Strange as it may seem I heard a lady on the car radio one day talking about the making of the stage show Billy. A boy from a mining family who wanted to be a ballet dancer, the story was set in Yorkshire, during the miner’s strike. She said they had around five boys to play the part of Billy, and they had them bouncing around for hours and often they would spew up like fountains.

When I was on the Compostela de Santiago, I came across two Dutch girls by the side of the road. One was sitting down, the other  was most unhappy that her friend would not get up. I stopped and asked if I could help.

 “She won’t walk,” the standing girl said. 

“I can’t walk, I have blisters”  the other retorted. 

 I knew immediately that the girl on the ground was dehydrated and simply spent, the blisters were not the real reason for her not wishing to go on. I went over to my bike and came back with two energy bars and a sports drink. I handed them to the girl who set about them without question. I offered to take her backpack to the next refuge for her.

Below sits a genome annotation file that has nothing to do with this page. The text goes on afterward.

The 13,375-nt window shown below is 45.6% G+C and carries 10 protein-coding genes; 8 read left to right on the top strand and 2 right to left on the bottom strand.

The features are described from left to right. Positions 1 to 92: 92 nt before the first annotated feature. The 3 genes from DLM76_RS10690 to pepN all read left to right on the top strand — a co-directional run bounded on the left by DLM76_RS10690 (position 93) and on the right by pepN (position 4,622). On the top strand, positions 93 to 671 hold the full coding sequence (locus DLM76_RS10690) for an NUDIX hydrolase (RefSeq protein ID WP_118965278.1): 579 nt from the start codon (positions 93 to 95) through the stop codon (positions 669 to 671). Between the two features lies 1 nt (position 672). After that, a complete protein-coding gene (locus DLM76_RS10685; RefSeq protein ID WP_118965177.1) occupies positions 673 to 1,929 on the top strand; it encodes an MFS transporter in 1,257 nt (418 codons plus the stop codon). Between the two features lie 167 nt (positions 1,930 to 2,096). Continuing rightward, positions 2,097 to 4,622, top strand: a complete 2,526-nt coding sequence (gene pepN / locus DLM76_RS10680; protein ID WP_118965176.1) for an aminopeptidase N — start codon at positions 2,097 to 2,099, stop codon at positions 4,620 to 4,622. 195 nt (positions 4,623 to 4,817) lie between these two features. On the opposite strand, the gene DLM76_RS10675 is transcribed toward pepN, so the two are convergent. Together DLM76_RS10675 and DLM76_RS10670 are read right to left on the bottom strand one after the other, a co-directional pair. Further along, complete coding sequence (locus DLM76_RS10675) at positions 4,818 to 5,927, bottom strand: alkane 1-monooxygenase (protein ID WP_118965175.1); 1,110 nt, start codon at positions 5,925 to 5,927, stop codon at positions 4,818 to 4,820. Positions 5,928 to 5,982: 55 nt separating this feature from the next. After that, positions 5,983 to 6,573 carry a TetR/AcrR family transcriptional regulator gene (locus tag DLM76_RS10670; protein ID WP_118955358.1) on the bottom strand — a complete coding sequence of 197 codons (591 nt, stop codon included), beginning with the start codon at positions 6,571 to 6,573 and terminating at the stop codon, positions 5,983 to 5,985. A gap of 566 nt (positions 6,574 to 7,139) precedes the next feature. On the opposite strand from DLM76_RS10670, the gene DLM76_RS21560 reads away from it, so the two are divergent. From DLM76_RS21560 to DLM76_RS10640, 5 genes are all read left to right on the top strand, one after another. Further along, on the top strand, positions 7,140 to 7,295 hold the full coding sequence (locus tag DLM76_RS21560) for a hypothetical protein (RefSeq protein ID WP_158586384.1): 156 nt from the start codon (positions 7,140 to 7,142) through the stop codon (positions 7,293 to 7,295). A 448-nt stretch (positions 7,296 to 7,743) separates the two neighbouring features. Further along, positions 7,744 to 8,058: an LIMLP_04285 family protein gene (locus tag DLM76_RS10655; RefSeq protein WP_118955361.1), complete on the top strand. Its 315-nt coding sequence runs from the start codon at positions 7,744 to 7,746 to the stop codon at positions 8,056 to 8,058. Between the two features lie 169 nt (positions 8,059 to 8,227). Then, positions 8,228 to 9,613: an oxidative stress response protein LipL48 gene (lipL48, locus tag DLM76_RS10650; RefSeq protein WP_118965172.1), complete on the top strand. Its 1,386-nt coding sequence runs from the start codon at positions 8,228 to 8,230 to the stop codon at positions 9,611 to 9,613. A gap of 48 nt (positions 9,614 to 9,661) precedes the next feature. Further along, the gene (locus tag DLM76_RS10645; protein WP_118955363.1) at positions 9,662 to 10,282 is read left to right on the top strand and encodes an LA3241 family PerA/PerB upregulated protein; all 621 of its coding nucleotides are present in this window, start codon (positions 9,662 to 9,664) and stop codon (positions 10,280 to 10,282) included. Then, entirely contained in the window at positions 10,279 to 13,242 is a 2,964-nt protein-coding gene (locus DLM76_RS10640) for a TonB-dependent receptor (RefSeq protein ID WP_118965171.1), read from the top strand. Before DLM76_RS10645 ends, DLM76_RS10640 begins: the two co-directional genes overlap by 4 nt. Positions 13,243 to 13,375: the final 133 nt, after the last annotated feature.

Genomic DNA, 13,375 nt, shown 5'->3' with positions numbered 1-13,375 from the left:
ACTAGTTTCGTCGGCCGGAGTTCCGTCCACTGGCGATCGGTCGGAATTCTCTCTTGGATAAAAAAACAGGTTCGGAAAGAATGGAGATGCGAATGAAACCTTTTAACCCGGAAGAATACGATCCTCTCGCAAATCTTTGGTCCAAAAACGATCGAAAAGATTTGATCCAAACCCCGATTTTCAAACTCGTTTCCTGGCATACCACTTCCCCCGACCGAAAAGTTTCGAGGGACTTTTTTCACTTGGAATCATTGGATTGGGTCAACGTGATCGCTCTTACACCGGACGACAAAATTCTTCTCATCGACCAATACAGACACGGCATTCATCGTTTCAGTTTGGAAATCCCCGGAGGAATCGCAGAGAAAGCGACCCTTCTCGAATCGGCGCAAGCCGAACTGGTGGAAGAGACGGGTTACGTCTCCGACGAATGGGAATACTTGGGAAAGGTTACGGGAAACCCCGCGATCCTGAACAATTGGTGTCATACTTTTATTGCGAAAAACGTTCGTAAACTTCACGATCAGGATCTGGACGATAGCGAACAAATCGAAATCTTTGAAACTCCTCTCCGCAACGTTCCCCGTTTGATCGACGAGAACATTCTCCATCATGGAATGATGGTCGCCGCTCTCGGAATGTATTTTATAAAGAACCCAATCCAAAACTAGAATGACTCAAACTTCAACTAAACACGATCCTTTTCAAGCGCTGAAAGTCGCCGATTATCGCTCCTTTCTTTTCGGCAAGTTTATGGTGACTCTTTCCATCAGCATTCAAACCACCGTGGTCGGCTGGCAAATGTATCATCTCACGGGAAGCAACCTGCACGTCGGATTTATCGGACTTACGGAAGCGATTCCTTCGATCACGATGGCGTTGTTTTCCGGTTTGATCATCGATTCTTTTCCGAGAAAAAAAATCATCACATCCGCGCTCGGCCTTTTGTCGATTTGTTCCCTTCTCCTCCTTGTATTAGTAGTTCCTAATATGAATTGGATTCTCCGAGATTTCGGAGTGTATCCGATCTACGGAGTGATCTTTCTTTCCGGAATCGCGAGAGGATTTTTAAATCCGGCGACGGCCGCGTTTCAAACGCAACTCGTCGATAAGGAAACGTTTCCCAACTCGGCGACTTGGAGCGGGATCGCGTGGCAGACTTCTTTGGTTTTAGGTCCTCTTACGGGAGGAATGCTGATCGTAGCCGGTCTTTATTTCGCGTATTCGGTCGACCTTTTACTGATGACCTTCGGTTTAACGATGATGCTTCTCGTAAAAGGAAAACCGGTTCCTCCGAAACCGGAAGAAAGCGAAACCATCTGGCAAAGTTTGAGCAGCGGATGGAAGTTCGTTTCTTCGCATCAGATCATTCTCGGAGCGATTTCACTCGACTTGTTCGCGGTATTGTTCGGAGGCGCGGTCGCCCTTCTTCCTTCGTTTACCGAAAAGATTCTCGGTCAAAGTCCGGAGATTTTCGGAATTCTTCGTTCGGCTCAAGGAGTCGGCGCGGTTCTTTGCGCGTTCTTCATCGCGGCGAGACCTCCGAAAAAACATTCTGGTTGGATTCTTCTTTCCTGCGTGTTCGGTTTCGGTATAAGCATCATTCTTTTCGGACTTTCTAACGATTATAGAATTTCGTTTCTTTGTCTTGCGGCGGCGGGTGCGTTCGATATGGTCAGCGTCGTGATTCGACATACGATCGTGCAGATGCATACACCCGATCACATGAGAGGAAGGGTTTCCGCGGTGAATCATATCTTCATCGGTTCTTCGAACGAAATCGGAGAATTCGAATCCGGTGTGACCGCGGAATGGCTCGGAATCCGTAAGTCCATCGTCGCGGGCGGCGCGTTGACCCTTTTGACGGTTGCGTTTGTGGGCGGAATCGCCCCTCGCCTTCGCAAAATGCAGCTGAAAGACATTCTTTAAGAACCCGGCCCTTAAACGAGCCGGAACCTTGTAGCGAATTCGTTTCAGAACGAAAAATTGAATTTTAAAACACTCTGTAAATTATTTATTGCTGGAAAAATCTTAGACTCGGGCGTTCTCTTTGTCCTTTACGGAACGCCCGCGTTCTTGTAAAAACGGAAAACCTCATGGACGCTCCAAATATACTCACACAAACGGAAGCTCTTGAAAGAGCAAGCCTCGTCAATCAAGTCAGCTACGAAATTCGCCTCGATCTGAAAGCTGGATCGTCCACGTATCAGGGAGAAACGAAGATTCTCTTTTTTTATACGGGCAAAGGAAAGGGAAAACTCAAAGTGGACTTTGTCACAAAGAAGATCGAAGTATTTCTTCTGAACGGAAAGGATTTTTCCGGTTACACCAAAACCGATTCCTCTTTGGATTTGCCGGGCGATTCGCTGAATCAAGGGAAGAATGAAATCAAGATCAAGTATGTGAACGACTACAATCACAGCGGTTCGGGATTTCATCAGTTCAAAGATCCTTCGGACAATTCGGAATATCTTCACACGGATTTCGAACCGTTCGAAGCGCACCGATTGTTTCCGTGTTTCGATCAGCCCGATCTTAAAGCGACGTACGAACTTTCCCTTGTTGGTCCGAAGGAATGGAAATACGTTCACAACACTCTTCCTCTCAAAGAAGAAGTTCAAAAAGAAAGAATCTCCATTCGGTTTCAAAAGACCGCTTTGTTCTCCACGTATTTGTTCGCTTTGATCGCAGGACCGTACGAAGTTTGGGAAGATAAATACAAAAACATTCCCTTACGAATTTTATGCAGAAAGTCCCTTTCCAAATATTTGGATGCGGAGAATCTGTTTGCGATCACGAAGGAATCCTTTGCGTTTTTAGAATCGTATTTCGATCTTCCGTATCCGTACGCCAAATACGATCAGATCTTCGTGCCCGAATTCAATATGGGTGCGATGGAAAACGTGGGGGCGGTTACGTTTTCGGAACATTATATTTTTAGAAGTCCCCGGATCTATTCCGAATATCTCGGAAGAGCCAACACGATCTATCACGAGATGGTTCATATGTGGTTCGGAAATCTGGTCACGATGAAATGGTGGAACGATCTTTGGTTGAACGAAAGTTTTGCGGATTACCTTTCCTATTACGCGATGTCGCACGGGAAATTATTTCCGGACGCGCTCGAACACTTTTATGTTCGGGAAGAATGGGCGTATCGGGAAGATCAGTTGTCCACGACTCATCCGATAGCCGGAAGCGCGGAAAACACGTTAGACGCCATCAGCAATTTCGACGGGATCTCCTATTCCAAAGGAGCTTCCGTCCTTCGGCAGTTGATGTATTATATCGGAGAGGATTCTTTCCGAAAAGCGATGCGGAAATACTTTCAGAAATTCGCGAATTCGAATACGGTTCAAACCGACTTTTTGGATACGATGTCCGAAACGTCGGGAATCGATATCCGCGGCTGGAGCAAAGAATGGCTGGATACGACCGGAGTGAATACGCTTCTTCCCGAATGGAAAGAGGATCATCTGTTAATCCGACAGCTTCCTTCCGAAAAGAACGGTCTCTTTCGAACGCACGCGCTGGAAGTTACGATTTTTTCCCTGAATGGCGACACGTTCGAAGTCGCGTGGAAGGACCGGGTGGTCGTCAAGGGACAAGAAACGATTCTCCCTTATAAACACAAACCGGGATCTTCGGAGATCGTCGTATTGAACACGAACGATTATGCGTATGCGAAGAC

“The refuge is only 5 kilometers away,” I told them, “Without the backpack, you will make it”. 

“Take it, take it”, her friend said, without hesitation.

 However the lass was not keen to see all of her belongings go riding off, but in the end, she took her passport and money from the backpack and handed it over. I knew instantly why she was having difficulty when I tried to lift the pack, it must have weighed  around 60 – 70lbs!

When I reached the refuge I told the staff there what had happened and said the girls would be in later. When they finally did make an appearance the staff went into overdrive. They had the girl in a bunk, her blisters were attended to, and food was prepared for them. Six o’clock the following morning I saw them bounce out the door without a care in the world.  I wished them well and reminded them to drink lots of water.    

Coronavirus – a Spoke in the Wheel